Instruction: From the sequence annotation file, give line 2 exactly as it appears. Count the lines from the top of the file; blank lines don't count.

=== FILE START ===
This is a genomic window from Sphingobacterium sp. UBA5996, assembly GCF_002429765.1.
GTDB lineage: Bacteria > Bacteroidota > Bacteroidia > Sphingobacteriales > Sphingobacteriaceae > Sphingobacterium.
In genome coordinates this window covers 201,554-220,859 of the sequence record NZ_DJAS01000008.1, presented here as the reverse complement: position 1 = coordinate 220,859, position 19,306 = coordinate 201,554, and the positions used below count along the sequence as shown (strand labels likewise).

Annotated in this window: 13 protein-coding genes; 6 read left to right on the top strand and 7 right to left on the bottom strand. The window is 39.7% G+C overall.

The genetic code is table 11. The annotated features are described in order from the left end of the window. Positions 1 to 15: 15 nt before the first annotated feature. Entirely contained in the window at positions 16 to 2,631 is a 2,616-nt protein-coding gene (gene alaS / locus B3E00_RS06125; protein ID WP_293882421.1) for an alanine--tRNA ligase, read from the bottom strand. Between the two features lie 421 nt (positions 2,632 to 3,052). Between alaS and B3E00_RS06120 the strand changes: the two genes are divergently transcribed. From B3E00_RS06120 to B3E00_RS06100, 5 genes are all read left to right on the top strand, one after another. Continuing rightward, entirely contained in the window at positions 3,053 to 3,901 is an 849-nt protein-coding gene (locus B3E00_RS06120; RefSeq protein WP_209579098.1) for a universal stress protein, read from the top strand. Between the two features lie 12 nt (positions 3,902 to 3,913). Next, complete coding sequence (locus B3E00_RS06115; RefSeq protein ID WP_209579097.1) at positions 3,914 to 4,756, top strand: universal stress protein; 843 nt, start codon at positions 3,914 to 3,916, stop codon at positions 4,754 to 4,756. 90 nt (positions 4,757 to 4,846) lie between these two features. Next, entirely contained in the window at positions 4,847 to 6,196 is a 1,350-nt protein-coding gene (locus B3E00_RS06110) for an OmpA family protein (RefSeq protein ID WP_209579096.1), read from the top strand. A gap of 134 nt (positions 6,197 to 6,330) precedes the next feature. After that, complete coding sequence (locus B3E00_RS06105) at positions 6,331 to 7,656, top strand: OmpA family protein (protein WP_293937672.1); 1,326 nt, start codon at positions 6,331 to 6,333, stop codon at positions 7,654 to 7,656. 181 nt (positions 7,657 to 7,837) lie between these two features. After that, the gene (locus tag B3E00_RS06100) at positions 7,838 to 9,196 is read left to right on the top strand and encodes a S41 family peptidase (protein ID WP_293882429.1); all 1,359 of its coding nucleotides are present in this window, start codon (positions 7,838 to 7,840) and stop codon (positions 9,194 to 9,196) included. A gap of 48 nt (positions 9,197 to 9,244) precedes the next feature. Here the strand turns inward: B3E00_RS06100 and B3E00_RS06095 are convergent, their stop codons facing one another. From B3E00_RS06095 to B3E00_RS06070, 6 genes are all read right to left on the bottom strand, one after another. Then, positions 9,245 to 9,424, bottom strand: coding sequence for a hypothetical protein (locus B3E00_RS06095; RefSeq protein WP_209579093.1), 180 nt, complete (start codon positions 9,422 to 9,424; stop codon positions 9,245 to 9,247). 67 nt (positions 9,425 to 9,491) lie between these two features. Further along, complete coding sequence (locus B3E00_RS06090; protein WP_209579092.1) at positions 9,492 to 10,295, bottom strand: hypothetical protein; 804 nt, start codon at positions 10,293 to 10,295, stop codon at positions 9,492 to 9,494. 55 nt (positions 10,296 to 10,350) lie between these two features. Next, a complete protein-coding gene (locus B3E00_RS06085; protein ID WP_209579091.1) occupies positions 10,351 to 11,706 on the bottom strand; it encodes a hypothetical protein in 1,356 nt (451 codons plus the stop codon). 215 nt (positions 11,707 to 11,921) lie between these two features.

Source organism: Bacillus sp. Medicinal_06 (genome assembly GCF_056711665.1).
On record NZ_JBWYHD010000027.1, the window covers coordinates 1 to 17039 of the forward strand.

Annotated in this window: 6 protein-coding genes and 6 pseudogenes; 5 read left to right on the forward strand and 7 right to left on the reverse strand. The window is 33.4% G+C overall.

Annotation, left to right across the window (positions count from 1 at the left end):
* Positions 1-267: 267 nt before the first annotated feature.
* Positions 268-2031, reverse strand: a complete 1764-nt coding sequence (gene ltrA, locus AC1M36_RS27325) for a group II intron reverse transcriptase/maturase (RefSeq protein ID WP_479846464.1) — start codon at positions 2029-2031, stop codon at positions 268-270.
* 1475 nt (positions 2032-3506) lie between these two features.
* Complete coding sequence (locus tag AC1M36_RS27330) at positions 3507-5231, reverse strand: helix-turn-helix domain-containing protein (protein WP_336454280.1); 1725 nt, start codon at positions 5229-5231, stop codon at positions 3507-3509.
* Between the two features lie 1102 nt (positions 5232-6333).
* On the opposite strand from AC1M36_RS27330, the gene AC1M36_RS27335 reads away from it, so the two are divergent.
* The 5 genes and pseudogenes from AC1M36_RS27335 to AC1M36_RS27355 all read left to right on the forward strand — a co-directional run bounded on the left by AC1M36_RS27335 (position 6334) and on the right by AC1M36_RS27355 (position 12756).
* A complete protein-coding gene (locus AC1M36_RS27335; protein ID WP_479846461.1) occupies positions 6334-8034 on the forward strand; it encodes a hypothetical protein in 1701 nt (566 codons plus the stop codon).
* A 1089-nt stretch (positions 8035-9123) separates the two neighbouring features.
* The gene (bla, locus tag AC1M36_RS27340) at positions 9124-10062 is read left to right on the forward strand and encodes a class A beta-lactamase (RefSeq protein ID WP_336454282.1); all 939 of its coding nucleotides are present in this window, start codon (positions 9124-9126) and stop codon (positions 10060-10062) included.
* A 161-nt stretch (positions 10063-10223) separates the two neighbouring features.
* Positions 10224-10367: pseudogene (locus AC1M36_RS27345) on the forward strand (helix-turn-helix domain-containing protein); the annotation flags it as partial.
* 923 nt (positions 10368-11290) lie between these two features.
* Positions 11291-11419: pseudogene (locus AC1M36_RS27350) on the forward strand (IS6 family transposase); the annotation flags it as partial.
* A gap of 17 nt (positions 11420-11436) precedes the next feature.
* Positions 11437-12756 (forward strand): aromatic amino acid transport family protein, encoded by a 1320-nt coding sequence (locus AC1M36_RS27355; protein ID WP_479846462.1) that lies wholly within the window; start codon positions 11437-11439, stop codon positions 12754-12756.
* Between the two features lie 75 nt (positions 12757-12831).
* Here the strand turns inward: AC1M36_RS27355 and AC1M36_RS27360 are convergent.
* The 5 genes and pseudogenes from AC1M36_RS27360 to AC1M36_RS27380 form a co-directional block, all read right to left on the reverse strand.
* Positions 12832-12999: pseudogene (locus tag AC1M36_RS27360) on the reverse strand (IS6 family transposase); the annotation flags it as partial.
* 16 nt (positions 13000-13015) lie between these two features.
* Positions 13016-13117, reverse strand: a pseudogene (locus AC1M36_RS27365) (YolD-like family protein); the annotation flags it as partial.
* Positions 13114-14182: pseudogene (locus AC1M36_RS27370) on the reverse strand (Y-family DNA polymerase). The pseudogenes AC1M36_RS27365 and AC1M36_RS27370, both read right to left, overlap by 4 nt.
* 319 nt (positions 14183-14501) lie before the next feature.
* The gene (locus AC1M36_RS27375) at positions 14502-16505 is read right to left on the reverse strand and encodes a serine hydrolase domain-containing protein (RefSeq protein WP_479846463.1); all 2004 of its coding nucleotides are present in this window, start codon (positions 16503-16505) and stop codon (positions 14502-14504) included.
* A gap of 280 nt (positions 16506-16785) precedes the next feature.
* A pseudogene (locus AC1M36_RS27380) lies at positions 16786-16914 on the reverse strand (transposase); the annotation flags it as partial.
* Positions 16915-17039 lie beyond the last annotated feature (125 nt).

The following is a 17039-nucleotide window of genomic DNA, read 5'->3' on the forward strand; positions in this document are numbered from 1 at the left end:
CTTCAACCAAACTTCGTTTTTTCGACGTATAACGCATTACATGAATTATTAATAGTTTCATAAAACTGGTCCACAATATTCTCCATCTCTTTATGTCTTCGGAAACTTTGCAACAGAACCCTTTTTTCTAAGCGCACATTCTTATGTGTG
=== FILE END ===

GTDB lineage: Bacteria > Bacteroidota > Bacteroidia > Sphingobacteriales > Sphingobacteriaceae > Sphingobacterium.